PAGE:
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Coping Emotionally

Living with a chronic illness can make you feel fearful, angry, frustrated, down and even depressed. Living with environmental sensitivities (ES) can also make you feel like your life has been “turned upside down,” especially if you have lost your ability to work, can no longer socialize outside your home or perform routine tasks, like grocery shopping, due to triggering agents in the environment. Developing coping strategies and getting the emotional support you need and deserve will not only help lift your spirits but should help promote your physical well-being as well.

When you first develop ES, you may feel out of control, particularly if you aren’t sure what substances are triggering your symptoms. Consider keeping a diary in which you keep track of your activities and note your symptoms in relation to your exposure to various substances. This will help you determine which substances you need to avoid. It will help you make changes at home, at work, to your diet, etc., and will help you regain a sense of control.

If there are many things you need to change, it can seem overwhelming. Try to set priorities and realistic timeframes for making changes. If there are people around you who are willing to help, this will also help make the tasks seem less daunting.

Listening to Your Body

Think of your symptoms as early warning signals that let you know when your body is being overburdened by substances around you. If you can remove yourself from the triggering agents when the symptoms start, and stop and rest, you may be able to avoid developing further symptoms.

Social Support

Isolation is often one of the most difficult aspects of having a chronic illness like ES. Your friends, family and colleagues may not understand what you are going through. Your sense of isolation may be compounded by health professionals who do not see your illness as “real” and may not be supportive because there are no consistently abnormal objective physical findings or laboratory tests that "prove" you have a "real" disease. Developing skills to deal with the reactions of others is also a crucial part of coping with ES.

The first step in helping others to understand your condition is to educate yourself, and then educate them. Explain how you’re feeling and be clear about what your limits are – what you can and can’t do at this time.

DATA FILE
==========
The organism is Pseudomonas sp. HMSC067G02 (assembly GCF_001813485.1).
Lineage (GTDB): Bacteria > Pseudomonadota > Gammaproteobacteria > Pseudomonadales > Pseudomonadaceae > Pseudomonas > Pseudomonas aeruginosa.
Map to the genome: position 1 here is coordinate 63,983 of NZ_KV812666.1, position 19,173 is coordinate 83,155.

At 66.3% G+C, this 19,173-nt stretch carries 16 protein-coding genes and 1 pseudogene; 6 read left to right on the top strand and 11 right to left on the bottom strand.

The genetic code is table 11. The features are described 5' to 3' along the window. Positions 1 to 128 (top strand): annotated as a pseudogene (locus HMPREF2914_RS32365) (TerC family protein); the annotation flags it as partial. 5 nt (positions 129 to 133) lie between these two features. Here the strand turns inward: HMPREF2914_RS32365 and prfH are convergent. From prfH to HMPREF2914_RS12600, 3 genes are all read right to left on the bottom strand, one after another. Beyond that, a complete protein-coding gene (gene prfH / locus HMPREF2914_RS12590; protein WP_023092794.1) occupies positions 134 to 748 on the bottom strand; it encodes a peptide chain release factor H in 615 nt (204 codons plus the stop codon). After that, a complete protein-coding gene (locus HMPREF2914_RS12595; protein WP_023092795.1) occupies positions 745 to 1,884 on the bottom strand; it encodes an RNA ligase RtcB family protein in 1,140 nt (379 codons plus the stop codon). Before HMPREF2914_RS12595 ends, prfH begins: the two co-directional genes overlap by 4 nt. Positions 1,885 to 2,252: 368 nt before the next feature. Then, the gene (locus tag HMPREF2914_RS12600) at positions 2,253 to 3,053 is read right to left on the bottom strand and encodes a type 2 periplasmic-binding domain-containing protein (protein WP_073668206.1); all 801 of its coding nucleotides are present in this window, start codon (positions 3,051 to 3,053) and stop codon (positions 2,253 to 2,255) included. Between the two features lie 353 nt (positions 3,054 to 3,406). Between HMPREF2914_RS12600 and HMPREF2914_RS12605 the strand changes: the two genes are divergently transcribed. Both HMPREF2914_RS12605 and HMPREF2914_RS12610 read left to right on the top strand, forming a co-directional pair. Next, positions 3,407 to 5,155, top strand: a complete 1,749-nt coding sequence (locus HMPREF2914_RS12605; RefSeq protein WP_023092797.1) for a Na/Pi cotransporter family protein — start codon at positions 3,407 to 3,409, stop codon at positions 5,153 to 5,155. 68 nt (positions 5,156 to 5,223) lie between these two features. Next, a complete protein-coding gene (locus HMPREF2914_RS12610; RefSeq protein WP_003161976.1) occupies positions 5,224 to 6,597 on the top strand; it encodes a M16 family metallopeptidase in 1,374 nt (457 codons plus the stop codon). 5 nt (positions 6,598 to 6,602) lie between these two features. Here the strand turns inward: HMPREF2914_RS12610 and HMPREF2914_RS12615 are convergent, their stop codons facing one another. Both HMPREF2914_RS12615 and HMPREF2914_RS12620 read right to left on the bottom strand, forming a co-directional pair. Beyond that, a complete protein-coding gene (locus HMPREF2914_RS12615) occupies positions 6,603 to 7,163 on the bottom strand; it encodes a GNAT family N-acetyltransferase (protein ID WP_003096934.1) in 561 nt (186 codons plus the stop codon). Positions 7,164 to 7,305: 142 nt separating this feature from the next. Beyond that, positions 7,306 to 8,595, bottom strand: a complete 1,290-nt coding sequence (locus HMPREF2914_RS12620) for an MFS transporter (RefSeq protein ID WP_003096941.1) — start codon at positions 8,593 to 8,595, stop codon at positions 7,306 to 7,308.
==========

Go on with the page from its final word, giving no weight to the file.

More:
Many people find that joining a support group, to connect with others who have ES, is helpful. Building a group or community of people who understand and care can be energy well spent: a support group can provide you with emotional and moral support as well as useful information. If you cannot leave your home or find a tolerable space to meet, you may want to network with supportive others over the phone or online.

You can also join the Environmental Sensitivities, CFS, Fibromyalgia discussion group on this website.

When socializing, you may wish to have family and friends come to your home, rather than going to their homes, as it is easier to control your own environment. Ask visitors, in advance, not to wear scented personal care products, freshly dry-cleaned clothes or clothes freshly laundered with scented detergent or fabric softener.

If you have severe symptoms, when you do go out, it may help to have someone accompany you in case your symptoms are triggered when you’re shopping, at the movies or on another outing.

Spiritual Support

Some women find that engaging in activities that cultivate their spiritual growth, such as prayer, yoga, religious services or meditation, is helpful.

Taking Action

Once you start to feel better, you might choose to become active in making environmental changes in your community to prevent others from becoming ill or to help others who have ES. Find out what groups are working in your community to create safer, healthier environments.

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Environmental Sensitivities

Medical description

Diagnosis

Living with ES

Activity and exercise

Relaxation

Sleep

Diet

Environment

Coping emotionally


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